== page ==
Robots and maintenance
A maintenance technician’s relationship with robots has changed significantly over time. Real-time monitoring and remote access to a robotic system allows the maintenance team to oversee operations while performing other functions. Essentially, the robot is continually reporting on itself. A system will identify a problem, create an alert on a technician’s device and provide diagnostics immediately, reducing downtime it would otherwise take to investigate a cause and identify the way to fix it.
To go one step further, monitoring systems can indicate a part is wearing excessively and predict when it will fail, allowing the manager to schedule downtime to replace it and avoid interfering with productivity. Long-term system data helps create regular maintenance intervals and identify bigger problems that need to be addressed.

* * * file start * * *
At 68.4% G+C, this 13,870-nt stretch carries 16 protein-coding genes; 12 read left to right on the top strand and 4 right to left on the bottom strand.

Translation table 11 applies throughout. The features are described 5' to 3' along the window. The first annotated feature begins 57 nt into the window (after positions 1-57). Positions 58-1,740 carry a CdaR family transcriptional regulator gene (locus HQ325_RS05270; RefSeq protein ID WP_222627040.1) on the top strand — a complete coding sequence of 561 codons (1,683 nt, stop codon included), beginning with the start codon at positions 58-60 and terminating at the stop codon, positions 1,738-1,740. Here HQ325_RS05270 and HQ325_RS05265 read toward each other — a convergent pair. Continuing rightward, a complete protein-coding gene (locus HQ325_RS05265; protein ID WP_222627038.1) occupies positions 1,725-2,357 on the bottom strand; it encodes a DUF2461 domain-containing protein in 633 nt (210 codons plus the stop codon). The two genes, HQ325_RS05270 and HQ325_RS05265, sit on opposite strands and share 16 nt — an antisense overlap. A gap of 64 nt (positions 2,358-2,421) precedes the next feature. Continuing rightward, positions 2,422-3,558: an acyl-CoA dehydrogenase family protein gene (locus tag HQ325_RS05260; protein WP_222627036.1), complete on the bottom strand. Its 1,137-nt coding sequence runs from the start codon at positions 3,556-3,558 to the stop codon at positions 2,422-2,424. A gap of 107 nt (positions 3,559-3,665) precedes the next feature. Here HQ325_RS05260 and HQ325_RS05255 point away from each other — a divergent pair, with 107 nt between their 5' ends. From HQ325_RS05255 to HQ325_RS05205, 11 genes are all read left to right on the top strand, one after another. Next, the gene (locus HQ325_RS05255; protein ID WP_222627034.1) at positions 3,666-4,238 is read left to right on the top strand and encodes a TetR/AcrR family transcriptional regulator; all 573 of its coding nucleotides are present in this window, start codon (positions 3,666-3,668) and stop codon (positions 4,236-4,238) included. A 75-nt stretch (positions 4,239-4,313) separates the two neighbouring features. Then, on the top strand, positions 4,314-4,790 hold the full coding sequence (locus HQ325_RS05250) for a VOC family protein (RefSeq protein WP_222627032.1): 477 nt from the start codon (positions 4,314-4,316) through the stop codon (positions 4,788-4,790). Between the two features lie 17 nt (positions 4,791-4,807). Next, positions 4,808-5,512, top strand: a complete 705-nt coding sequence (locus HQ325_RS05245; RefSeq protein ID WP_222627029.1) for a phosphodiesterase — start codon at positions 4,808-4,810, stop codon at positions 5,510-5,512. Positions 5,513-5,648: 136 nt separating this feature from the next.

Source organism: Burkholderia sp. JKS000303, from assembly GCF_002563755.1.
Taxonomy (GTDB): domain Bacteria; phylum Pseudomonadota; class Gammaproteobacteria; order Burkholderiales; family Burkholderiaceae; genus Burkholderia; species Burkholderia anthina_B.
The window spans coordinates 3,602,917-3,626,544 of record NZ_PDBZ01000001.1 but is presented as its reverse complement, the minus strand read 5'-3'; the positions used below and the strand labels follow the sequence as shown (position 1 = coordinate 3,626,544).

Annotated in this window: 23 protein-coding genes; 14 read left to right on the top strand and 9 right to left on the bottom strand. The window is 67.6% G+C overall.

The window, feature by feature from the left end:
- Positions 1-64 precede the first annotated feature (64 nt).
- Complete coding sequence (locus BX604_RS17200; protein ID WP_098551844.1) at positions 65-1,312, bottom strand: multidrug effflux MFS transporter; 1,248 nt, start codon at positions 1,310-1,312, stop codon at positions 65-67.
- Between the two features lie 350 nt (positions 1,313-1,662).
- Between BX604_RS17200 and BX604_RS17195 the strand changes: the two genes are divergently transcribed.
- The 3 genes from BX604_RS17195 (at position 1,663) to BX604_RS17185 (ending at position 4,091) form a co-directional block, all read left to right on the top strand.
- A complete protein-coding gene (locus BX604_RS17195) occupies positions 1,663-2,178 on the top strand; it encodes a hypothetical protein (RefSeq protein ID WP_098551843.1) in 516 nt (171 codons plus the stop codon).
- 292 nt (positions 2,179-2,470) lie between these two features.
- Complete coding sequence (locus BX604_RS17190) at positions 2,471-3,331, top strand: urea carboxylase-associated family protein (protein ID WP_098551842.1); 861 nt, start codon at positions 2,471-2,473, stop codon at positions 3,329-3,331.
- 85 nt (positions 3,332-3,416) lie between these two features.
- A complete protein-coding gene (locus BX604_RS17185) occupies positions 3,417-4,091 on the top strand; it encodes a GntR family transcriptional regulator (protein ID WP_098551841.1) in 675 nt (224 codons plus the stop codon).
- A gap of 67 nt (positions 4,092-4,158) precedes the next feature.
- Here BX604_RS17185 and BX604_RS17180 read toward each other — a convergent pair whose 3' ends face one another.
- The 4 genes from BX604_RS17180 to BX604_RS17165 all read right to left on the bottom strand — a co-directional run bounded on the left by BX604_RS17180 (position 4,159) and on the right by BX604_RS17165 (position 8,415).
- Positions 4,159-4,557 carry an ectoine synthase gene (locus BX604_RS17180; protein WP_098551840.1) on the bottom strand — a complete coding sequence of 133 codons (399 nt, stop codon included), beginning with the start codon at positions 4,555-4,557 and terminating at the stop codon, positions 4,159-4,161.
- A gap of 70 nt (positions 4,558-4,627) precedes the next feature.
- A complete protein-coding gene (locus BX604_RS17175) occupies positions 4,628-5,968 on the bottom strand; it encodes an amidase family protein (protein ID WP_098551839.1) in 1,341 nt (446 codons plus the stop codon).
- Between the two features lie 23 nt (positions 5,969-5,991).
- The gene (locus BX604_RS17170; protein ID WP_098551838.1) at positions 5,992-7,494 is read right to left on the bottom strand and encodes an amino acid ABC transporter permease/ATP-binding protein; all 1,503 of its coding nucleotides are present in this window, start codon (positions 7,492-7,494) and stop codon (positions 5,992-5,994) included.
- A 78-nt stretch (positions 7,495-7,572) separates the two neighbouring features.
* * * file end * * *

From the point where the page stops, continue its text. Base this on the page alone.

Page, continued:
By preventing emergency repair situations and reducing the time to diagnose a problem with the robot, maintenance personnel can be more proactive and focus on the most important tasks in the facility.
A certified robotics integrator will perform a risk assessment of any new or modified robotic system following safety standards set by the Robotics Industry Association (RIA). This is especially important with collaborative robotic systems with increased potential contact points. Trained assessors look at how people may interact with robots during required tasks and evaluate the hazards.
After appropriate assessment, the integrator will design the proper safety measures into the system, such as safety interlocks, sensors, switches, scanners and light curtains. Safety software creates zones in the robot to monitor those safety inputs and lets the operator safely enter a zone. If safety signals are violated in that zone, the robot immediately stops. This allows robots and humans to continue working in harmony.